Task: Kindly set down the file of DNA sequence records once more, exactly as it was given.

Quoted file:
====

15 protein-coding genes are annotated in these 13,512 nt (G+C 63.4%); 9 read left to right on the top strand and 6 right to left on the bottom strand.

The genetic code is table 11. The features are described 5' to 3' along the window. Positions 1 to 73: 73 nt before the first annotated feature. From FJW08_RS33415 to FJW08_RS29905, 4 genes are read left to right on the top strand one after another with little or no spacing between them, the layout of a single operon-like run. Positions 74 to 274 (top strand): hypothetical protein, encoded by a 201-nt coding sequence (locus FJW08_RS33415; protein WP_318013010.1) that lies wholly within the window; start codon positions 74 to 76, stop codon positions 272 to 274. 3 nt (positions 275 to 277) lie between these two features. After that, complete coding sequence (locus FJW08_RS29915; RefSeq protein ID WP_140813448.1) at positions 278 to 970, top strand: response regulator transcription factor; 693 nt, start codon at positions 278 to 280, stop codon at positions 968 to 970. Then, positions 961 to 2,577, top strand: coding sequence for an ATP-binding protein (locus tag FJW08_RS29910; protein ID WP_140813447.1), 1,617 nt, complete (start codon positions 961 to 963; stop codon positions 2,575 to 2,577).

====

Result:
15 protein-coding genes are annotated in these 13,512 nt (G+C 63.4%); 9 read left to right on the top strand and 6 right to left on the bottom strand.

The genetic code is table 11. The features are described 5' to 3' along the window. Positions 1 to 73: 73 nt before the first annotated feature. From FJW08_RS33415 to FJW08_RS29905, 4 genes are read left to right on the top strand one after another with little or no spacing between them, the layout of a single operon-like run. Positions 74 to 274 (top strand): hypothetical protein, encoded by a 201-nt coding sequence (locus FJW08_RS33415; protein WP_318013010.1) that lies wholly within the window; start codon positions 74 to 76, stop codon positions 272 to 274. 3 nt (positions 275 to 277) lie between these two features. After that, complete coding sequence (locus FJW08_RS29915; RefSeq protein ID WP_140813448.1) at positions 278 to 970, top strand: response regulator transcription factor; 693 nt, start codon at positions 278 to 280, stop codon at positions 968 to 970. Then, positions 961 to 2,577, top strand: coding sequence for an ATP-binding protein (locus tag FJW08_RS29910; protein ID WP_140813447.1), 1,617 nt, complete (start codon positions 961 to 963; stop codon positions 2,575 to 2,577).